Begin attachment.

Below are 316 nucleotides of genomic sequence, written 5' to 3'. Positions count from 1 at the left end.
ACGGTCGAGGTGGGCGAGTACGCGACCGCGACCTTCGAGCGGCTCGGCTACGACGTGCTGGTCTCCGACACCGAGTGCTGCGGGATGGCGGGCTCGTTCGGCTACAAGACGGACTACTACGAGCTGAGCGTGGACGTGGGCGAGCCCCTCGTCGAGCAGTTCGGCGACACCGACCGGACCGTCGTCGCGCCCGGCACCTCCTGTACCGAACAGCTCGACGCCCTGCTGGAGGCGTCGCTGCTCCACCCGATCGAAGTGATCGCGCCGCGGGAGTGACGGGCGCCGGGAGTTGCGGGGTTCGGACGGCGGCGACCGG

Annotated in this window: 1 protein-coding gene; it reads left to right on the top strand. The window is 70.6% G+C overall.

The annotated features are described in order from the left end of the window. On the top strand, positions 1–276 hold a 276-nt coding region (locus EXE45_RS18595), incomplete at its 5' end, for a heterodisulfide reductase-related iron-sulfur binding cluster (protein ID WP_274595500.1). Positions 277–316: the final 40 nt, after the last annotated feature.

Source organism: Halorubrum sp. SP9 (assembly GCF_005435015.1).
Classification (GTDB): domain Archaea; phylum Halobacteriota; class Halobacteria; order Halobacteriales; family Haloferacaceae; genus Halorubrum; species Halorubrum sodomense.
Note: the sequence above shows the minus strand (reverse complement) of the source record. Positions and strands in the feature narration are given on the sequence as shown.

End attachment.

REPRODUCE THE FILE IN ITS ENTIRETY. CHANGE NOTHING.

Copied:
Below are 316 nucleotides of genomic sequence, written 5' to 3'. Positions count from 1 at the left end.
ACGGTCGAGGTGGGCGAGTACGCGACCGCGACCTTCGAGCGGCTCGGCTACGACGTGCTGGTCTCCGACACCGAGTGCTGCGGGATGGCGGGCTCGTTCGGCTACAAGACGGACTACTACGAGCTGAGCGTGGACGTGGGCGAGCCCCTCGTCGAGCAGTTCGGCGACACCGACCGGACCGTCGTCGCGCCCGGCACCTCCTGTACCGAACAGCTCGACGCCCTGCTGGAGGCGTCGCTGCTCCACCCGATCGAAGTGATCGCGCCGCGGGAGTGACGGGCGCCGGGAGTTGCGGGGTTCGGACGGCGGCGACCGG

Annotated in this window: 1 protein-coding gene; it reads left to right on the top strand. The window is 70.6% G+C overall.

The annotated features are described in order from the left end of the window. On the top strand, positions 1–276 hold a 276-nt coding region (locus EXE45_RS18595), incomplete at its 5' end, for a heterodisulfide reductase-related iron-sulfur binding cluster (protein ID WP_274595500.1). Positions 277–316: the final 40 nt, after the last annotated feature.

Source organism: Halorubrum sp. SP9 (assembly GCF_005435015.1).
Classification (GTDB): domain Archaea; phylum Halobacteriota; class Halobacteria; order Halobacteriales; family Haloferacaceae; genus Halorubrum; species Halorubrum sodomense.
Note: the sequence above shows the minus strand (reverse complement) of the source record. Positions and strands in the feature narration are given on the sequence as shown.